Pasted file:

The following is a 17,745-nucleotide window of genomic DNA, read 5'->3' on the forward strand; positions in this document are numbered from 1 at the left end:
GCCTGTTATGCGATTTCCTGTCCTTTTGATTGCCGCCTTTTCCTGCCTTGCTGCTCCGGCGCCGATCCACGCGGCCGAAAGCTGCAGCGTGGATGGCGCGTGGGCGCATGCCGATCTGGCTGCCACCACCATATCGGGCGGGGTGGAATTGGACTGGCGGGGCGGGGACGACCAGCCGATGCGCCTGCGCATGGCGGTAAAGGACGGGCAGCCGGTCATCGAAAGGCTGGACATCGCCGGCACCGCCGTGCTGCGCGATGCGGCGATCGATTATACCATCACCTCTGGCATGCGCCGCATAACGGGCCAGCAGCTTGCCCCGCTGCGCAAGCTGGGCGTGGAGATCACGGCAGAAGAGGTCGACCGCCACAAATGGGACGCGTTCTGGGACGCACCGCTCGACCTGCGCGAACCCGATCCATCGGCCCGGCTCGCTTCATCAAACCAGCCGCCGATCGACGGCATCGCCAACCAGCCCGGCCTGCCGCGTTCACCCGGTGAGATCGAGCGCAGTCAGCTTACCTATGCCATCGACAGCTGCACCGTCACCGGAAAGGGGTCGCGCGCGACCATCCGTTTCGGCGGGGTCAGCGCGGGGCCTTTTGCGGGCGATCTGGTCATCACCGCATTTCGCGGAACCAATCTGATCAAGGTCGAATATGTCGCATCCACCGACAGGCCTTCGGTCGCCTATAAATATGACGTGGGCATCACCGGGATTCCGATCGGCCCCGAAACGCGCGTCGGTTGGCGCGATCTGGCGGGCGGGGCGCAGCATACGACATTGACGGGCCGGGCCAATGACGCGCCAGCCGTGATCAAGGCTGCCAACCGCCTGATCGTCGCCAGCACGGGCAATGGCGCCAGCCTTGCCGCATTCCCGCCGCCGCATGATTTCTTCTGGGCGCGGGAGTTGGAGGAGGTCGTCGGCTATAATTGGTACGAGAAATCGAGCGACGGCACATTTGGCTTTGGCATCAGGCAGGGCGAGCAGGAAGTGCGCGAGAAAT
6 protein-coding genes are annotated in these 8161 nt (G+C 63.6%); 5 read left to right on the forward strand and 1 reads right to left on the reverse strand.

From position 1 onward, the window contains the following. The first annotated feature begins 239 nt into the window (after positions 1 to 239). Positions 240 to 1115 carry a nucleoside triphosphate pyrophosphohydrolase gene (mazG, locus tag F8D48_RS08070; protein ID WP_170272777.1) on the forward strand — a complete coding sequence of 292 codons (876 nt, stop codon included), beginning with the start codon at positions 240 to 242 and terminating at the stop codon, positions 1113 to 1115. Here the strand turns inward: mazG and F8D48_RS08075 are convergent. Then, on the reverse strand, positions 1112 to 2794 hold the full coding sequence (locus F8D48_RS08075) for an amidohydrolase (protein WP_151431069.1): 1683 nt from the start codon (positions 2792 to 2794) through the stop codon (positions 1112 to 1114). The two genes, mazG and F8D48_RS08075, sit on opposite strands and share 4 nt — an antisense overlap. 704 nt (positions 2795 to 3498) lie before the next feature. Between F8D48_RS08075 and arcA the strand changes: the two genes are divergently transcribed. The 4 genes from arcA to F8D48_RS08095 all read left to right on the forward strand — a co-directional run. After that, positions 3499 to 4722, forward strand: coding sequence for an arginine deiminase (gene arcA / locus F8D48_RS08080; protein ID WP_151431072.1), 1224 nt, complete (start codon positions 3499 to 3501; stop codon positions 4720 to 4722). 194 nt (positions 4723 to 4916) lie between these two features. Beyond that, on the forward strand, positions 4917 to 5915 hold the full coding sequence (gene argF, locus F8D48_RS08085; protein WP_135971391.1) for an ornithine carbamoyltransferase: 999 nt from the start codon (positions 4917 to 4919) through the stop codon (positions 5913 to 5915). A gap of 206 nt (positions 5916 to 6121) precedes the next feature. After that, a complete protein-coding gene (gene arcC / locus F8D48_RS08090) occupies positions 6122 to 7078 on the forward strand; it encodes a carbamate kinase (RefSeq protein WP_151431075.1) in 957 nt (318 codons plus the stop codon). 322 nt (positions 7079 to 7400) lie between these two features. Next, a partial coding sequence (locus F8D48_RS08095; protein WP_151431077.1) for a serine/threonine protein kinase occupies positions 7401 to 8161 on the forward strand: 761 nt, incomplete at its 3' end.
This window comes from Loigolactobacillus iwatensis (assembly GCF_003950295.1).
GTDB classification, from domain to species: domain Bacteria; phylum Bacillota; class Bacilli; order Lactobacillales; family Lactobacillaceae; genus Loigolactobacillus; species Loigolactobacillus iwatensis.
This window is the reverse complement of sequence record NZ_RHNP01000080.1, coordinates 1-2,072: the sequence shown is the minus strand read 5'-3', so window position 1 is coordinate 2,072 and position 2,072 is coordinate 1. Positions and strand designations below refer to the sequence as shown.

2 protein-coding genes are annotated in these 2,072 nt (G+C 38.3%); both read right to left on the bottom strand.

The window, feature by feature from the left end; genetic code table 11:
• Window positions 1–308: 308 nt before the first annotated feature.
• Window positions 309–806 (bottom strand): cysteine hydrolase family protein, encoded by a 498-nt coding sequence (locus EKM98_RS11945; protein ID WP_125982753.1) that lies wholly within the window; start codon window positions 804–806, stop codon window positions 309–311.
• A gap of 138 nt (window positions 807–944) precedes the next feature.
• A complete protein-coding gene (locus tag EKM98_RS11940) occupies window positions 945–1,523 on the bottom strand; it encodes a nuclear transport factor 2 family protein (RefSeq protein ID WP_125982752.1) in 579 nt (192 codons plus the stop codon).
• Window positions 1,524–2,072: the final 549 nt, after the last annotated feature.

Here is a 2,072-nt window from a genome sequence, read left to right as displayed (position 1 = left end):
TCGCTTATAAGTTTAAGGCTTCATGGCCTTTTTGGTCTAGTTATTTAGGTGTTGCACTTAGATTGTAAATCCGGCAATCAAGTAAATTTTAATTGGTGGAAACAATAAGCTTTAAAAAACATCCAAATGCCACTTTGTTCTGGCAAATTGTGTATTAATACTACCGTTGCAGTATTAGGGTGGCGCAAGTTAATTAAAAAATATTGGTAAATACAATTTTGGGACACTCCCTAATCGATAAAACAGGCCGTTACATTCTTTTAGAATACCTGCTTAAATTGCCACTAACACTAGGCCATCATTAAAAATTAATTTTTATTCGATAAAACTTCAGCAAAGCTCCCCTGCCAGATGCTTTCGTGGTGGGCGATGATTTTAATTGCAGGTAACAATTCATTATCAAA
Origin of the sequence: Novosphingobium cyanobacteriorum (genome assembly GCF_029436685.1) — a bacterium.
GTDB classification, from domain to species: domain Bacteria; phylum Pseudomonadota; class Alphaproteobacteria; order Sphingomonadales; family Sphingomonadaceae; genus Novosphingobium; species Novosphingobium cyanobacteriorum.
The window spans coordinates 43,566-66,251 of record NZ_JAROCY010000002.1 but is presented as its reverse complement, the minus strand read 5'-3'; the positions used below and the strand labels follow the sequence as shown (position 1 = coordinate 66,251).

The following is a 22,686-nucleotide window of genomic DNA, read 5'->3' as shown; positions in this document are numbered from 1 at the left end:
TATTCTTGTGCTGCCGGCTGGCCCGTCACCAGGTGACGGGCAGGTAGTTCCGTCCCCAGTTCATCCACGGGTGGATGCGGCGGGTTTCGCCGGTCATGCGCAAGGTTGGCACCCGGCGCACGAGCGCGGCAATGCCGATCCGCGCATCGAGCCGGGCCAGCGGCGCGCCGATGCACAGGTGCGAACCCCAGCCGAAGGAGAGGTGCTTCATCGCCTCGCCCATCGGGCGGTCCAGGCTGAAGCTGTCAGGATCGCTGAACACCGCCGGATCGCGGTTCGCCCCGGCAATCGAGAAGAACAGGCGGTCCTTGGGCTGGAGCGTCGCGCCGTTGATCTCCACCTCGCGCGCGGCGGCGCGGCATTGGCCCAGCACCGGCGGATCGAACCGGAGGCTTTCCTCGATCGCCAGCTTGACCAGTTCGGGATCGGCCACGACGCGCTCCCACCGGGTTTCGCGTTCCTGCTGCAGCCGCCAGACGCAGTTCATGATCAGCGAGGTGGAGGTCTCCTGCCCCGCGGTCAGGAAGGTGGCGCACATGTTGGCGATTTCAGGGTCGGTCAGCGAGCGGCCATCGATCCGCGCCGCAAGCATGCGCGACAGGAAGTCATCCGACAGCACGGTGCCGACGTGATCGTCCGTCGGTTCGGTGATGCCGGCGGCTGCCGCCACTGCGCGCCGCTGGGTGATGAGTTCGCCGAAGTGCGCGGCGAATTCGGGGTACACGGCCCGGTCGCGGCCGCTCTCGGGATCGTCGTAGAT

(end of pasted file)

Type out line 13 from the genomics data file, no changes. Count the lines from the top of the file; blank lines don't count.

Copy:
• A complete protein-coding gene (locus tag EKM98_RS11940) occupies window positions 945–1,523 on the bottom strand; it encodes a nuclear transport factor 2 family protein (RefSeq protein ID WP_125982752.1) in 579 nt (192 codons plus the stop codon).